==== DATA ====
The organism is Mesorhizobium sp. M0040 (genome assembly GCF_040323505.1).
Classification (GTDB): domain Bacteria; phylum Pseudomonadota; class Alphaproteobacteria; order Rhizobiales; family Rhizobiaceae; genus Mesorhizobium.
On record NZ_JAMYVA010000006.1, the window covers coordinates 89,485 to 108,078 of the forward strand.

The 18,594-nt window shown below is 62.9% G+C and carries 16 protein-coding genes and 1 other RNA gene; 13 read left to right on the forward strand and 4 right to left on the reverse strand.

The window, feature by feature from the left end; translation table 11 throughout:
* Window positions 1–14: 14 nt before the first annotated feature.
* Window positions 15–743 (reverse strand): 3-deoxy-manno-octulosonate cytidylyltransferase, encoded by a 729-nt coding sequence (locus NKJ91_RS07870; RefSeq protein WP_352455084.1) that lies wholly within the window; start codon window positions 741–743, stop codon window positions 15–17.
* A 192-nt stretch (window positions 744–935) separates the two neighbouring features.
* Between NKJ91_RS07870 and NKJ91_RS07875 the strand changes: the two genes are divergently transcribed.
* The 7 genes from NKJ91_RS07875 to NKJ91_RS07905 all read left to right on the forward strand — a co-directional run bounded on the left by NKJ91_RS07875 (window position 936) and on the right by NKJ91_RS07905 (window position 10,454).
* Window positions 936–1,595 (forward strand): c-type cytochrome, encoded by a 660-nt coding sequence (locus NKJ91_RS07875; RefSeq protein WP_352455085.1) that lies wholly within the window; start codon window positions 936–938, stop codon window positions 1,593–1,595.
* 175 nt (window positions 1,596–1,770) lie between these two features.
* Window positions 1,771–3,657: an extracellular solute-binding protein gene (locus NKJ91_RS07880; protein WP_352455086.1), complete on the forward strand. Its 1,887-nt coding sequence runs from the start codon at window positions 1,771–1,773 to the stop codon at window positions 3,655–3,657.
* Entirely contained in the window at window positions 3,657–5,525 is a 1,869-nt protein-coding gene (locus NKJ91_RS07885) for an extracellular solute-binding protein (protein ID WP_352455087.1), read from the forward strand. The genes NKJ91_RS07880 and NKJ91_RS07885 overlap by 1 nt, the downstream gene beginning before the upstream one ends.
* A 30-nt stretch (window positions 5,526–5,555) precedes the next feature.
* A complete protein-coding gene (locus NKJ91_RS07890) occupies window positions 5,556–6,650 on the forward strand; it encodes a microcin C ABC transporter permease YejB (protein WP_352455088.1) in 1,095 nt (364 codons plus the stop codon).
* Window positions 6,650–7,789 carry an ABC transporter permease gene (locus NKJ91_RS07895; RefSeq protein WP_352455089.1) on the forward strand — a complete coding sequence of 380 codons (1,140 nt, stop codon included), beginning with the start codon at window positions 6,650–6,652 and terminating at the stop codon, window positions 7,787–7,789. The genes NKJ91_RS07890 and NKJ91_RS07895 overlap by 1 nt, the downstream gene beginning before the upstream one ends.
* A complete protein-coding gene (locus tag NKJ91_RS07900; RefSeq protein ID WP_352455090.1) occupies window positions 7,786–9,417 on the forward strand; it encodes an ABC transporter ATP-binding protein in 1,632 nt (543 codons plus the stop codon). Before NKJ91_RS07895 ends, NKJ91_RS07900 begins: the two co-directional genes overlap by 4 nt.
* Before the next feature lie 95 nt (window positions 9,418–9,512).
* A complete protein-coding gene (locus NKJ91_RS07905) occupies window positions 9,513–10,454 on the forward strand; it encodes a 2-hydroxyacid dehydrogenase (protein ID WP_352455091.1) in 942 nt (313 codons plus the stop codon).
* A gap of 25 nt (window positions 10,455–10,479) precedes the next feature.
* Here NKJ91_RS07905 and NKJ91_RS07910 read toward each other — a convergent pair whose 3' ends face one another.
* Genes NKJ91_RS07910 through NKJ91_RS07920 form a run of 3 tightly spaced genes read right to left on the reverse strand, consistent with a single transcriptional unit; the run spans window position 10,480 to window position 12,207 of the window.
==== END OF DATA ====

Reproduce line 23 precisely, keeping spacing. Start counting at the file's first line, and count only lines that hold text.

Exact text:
* Genes NKJ91_RS07910 through NKJ91_RS07920 form a run of 3 tightly spaced genes read right to left on the reverse strand, consistent with a single transcriptional unit; the run spans window position 10,480 to window position 12,207 of the window.